Language Selection

English French German Italian Portuguese Spanish

Games watchdog warns over content

Filed under
Gaming

Games publishers in the US have been told by the industry's watchdog that they must declare any hidden content in games released since September 2004.

Games publishers in the US have been told by the industry's watchdog that they must declare any hidden content in games released since September 2004.

It follows the uproar over secret sex scenes in Grand Theft Auto: San Andreas which were unlocked by a fan.

The Entertainment Software Rating Board (ESRB) has warned publishers that any hidden material should reflect the games rating.

Publishers failing to disclose content face "punitive action", it said.

The content in GTA: San Andreas was revealed by code created by a fan and had not previously been declared by its publisher Take Two.

The tighter rules were distributed by e-mail to US publishers and developers but a copy was leaked to games website Gamasutra.

"Fully disclosing hidden content accessible as Easter eggs and via cheat codes has always been part of ESRB's explicitly stated requirements when submitting games to be rated," said the US watchdog.

"If you fail to notify us of previously undisclosed, non-playable, pertinent content by January 9, and such content becomes playable through a subsequent authorized or unauthorized release of code to unlock it, rendering the original rating assignment inaccurate, punitive in addition to corrective actions may result."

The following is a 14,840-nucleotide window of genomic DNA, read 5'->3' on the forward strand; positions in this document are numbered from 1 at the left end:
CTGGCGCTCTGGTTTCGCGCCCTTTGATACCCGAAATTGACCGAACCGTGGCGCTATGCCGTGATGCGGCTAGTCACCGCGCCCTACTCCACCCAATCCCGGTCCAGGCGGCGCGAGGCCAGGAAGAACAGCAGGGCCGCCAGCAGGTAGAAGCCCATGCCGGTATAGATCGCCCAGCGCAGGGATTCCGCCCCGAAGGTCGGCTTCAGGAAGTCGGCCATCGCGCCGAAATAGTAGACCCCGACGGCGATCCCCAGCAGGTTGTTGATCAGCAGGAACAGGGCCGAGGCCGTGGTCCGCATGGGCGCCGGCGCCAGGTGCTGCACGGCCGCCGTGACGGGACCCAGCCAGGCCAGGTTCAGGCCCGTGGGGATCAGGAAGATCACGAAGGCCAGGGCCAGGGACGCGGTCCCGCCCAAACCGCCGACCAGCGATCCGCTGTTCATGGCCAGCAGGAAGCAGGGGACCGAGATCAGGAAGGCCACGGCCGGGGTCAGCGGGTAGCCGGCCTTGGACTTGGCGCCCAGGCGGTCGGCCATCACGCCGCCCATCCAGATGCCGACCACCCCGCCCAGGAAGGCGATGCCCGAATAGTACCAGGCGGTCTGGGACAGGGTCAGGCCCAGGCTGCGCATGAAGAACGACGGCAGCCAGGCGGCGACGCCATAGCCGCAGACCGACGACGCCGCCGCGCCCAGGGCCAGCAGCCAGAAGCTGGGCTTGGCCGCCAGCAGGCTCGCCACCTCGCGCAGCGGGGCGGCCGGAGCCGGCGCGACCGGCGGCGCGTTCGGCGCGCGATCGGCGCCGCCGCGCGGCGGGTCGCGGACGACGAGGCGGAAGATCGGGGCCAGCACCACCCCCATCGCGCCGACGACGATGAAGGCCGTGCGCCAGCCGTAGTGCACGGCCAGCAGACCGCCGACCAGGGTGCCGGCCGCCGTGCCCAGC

Full Story.

More in Tux Machines

today's howtos

Ubuntu 16.04.2 LTS Delayed Until February 2, Will Bring Linux 4.8, Newer Mesa

If you've been waiting to upgrade your Ubuntu 16.04 LTS (Xenial Xerus) operating system to the 16.04.2 point release, which should have hit the streets a couple of days ago, you'll have to wait until February 2. We hate to give you guys bad news, but Canonical's engineers are still working hard these days to port all the goodies from the Ubuntu 16.10 (Yakkety Yak) repositories to Ubuntu 16.04 LTS, which is a long-term supported version, until 2019. These include the Linux 4.8 kernel packages and an updated graphics stack based on a newer X.Org Server version and Mesa 3D Graphics Library. Read more

Calamares Release and Adoption

  • Calamares 3.0 Universal Linux Installer Released, Drops Support for KPMcore 2
    Calamares, the open-source distribution-independent system installer, which is used by many GNU/Linux distributions, including the popular KaOS, Netrunner, Chakra GNU/Linux, and recently KDE Neon, was updated today to version 3.0. Calamares 3.0 is a major milestone, ending the support for the 2.4 series, which recently received its last maintenance update, versioned 2.4.6, bringing numerous improvements, countless bug fixes, and some long-anticipated features, including a brand-new PythonQt-based module interface.
  • Due to Popular Request, KDE Neon Is Adopting the Calamares Graphical Installer
    KDE Neon maintainer Jonathan Riddell is announcing today the immediate availability of the popular Calamares distribution-independent Linux installer framework on the Developer Unstable Edition of KDE Neon. It would appear that many KDE Neon users have voted for Calamares to become the default graphical installer system used for installing the Linux-based operating system on their personal computers. Indeed, Calamares is a popular installer framework that's being successfully used by many distros, including Chakra, Netrunner, and KaOS.

Red Hat Financial News